“Overall it went very well”
The Crested Butte Mountain Sports Team (CBMST) took a lot of work from parents, teachers, coaches and kids but in the end it appears to be on the right path with big plans in store for the future.
The creation of the program was announced this past summer filling a void left by the closing of the Crested Butte Academy.
Drew Cesati, director of the CBMST, wanted to provide an opportunity for winter sports middle school and high school athletes, i.e. alpine ski racers, snowboarders and freeskiers, to train and compete as well as continue their education.
The CBMST offered three levels of commitment in all three programs with two days a week of training, three days a week of training or a full-time program of six days of training, including a conditioning component.
According to Cesati, the CBMST closed its inaugural winter season hitting a number of its preseason goals.
First, overall participation was solid. Leading into the first year of operation, Cesati was hoping for at least 55 athletes across the board. In the end they had 60.
While a majority of the participants came from the Gunnison Valley, the CBMST also took in athletes from the Front Range, Texas, Telluride and even Sweden.
“A crew of snowboarders started training midseason with us from Telluride,” says Cesati. “I think that’s a testament to the snowboard program and what Christian [Robertson] has done with it.”
The CBMST also hit a number of results-oriented goals, with several of its athletes reaching the pinnacle of their disciplines and everyone making a positive step in their development in their sport.
“As athletes I saw huge gains across the board,” says Cesati.
Individual highlights include Mackenzie Mailly winning the women’s division and Klara Wholers winning the junior women’s division in the U.S. Extreme Freeskiing Telemark Championships. Several CBMST athletes reached the podium at the U.S. Freeskiing Nationals in Snowbird. Six snowboarders and six skiers from the CBMST are currently competing in the U.S. Nationals at Copper Mountain and the alpine racing program had five athletes qualify for the Junior Olympics in their age groups.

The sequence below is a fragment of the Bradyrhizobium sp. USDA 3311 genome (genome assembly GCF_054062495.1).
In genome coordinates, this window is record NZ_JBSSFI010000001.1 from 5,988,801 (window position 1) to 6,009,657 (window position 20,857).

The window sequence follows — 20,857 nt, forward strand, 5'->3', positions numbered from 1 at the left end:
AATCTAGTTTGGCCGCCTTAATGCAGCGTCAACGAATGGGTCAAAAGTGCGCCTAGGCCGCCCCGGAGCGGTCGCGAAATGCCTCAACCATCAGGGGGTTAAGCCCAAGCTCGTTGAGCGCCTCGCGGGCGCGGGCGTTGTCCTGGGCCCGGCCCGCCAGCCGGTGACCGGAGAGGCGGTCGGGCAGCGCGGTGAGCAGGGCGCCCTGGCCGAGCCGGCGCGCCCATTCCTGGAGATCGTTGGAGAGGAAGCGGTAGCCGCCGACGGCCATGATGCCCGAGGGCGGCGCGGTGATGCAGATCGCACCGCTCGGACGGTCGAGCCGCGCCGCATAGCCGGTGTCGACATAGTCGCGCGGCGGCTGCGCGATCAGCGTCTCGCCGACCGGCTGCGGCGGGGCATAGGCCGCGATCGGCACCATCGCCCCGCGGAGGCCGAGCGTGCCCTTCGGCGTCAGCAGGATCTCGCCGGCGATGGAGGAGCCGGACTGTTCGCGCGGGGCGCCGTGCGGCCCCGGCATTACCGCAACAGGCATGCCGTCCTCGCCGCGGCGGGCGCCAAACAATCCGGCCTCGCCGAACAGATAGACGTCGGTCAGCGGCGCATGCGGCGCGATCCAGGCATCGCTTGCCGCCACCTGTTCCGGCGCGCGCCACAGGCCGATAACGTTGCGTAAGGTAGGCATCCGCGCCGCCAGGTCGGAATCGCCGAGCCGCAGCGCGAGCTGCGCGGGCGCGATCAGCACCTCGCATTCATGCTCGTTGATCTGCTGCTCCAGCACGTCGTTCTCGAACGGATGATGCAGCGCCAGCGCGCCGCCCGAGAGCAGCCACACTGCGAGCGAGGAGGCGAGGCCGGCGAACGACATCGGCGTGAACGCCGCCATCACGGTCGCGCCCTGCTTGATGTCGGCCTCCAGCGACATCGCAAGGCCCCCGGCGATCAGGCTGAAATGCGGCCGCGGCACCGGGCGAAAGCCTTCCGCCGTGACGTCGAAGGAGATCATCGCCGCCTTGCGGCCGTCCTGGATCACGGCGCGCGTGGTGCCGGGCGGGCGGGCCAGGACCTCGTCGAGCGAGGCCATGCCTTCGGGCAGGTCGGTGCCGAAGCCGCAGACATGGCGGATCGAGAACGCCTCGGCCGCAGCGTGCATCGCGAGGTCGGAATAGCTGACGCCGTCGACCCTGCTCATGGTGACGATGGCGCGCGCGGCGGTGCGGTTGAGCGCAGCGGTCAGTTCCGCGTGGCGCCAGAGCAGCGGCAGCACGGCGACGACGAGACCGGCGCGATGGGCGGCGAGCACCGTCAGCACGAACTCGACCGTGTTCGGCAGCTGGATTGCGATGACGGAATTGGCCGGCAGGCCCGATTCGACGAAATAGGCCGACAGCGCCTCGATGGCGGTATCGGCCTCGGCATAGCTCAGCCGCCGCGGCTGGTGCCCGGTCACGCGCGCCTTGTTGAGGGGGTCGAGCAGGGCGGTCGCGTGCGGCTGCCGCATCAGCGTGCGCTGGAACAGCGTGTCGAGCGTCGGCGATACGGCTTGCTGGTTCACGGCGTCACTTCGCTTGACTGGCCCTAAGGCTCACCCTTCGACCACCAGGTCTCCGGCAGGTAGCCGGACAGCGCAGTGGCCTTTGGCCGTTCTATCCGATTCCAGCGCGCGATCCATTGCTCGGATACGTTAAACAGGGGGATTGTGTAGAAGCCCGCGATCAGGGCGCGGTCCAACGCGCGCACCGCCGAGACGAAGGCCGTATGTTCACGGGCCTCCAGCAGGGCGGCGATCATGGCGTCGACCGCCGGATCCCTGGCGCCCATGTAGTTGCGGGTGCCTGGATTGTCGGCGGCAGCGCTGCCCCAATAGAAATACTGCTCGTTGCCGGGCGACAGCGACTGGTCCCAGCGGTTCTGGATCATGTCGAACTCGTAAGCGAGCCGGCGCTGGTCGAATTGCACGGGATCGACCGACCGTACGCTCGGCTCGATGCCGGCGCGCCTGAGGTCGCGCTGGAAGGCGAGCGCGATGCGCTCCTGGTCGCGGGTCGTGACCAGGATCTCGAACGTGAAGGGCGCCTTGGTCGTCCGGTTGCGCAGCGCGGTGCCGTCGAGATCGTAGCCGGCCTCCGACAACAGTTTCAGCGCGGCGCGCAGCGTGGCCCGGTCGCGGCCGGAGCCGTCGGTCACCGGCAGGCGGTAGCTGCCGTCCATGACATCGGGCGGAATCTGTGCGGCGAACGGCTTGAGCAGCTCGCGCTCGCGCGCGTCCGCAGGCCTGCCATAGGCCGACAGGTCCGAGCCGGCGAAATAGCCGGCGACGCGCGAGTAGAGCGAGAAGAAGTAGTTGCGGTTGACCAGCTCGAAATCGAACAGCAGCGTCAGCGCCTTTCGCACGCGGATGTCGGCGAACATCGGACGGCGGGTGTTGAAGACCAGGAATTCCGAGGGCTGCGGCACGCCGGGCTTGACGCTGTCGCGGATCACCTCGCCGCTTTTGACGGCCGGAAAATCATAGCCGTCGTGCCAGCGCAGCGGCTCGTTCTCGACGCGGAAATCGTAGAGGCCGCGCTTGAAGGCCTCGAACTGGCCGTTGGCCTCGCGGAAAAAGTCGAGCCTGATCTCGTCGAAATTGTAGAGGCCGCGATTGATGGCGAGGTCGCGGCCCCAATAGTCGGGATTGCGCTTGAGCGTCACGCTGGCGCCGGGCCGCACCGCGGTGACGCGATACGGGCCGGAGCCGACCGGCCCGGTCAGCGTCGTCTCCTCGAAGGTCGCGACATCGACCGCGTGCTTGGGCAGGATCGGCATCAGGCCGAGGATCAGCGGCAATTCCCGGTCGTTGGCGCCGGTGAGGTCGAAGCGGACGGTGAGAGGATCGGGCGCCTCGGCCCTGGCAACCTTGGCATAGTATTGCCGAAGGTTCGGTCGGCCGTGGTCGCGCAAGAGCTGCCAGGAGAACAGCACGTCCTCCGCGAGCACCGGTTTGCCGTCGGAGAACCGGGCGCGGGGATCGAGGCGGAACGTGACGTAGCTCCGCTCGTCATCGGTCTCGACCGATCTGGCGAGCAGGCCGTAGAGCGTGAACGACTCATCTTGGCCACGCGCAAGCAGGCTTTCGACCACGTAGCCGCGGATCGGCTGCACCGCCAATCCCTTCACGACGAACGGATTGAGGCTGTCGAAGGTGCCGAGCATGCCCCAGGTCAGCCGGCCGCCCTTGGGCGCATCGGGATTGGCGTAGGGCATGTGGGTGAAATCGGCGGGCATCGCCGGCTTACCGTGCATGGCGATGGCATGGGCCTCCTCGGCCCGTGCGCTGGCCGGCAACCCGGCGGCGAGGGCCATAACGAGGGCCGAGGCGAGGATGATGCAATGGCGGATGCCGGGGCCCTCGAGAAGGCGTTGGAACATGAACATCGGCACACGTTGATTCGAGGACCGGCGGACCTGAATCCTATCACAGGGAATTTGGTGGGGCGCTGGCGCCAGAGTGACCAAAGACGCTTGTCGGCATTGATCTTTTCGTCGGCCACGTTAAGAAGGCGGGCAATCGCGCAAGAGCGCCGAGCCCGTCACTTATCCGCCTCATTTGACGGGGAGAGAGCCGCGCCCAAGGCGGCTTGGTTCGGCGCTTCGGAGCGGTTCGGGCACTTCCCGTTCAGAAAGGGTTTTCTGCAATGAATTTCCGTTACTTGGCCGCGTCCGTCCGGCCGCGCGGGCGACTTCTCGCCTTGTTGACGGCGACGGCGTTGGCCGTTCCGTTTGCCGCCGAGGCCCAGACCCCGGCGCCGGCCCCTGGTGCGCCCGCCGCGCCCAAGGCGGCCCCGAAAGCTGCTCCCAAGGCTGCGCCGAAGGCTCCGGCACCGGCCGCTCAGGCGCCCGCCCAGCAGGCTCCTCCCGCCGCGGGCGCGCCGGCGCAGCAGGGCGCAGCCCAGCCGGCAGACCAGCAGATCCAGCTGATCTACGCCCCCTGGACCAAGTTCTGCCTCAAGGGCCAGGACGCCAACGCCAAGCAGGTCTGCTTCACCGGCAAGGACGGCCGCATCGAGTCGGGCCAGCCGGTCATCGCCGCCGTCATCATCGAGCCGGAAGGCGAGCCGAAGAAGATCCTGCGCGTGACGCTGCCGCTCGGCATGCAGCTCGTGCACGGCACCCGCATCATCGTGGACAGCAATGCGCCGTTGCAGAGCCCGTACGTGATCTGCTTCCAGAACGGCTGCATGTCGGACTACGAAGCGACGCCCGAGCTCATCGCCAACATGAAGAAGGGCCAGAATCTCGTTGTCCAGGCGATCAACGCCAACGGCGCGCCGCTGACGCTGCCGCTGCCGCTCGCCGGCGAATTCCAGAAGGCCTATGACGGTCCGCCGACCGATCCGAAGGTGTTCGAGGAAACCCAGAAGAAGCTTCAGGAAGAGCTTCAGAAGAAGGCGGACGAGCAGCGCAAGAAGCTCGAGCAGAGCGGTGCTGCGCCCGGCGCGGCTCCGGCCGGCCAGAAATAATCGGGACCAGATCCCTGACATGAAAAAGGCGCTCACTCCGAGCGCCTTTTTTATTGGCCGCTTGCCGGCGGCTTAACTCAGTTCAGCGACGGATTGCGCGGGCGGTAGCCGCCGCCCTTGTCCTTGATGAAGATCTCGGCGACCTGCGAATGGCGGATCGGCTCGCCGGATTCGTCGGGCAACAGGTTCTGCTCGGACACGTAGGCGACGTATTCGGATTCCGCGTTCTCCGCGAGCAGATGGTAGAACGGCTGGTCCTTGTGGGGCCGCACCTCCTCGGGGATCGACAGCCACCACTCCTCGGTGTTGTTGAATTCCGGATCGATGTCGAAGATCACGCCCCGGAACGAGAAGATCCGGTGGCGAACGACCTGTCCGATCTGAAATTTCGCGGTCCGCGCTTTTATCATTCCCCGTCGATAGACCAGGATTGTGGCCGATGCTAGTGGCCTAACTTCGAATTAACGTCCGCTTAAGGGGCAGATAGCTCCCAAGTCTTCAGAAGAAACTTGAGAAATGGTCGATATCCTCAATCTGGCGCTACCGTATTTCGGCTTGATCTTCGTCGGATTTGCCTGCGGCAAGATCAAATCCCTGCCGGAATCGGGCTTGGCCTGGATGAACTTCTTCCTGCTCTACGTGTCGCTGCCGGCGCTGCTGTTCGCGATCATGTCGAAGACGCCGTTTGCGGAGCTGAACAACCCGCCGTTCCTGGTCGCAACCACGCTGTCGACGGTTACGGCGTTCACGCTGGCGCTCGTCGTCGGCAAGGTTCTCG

“Most of our J3s made it to the Junior Olympics which is an accomplishment in and of itself,” says Cesati.
Ultimately though, the time needed to train and compete conflicted with the school schedule at the Crested Butte Community School. That’s where Peak Education and Consulting and the Crested Butte Community School came in.
“I think that the hours that kids need to train and compete conflict with the traditional school schedule,” says Brian Krill, owner of Peak Education and Consulting.
Krill was the athletic director at the Crested Butte Academy from 1995 to 2001 and is no stranger to the delicate balance of winter sports and education.
Krill and director of student services for Peak Education John Hopper and a staff of tutors worked with the athletes in person, over the phone, online and on the road as well to ensure they remained in step with their course work at the Community School.
“Our role is to be the liaison that enables the kids to succeed academically and athletically,” says Krill.
Looking back on the first year, Krill felt that the partnership worked but needs improvement.
“Overall it went better than expected but it certainly wasn’t perfect,” says Krill. “I can’t thank the teachers and the administration enough. Everybody stepped up to make it work.”
Community School counselor Jennifer Read worked with Krill, the teachers, the student-athletes and the parents throughout the program’s first year.
She echoes Krill’s sentiment.
“Teachers and the school are very supportive of the program,” says Read. “I see the program continuing, with some improvements.”
One improvement involves creating a way for students to earn school credit prior to the winter season next year.
“This summer we’re going to have kids knock off some of their electives,” says Krill. “Taking summer courses is a way to minimize their work load in the winter.”
Another improvement will be in the area of communication. Cesati, Krill and Read all agree; better communication is critical to the program’s success.
“One of the biggest challenges was communication,” says Cesati. “We’re going to launch an effective website. That’s going to be our big push this spring.”
The CBMST has more ideas for the upcoming year. The CBMST looks to offer continued off-season training this summer with a program starting in July, including strength and cardio workouts in conjunction with mountain biking three days a week for kids ages 12 and up.
In addition, the CBMST hopes to find a new clubhouse closer to the slopes for the winter of 2009-2010.
Overall, Cesati believes it was a successful first year for the fledgling program.
“We hit our goals for numbers, we hit our goals for results, now we’re looking ahead to see where we can improve,” says Cesati. “It’s definitely on the up and up.”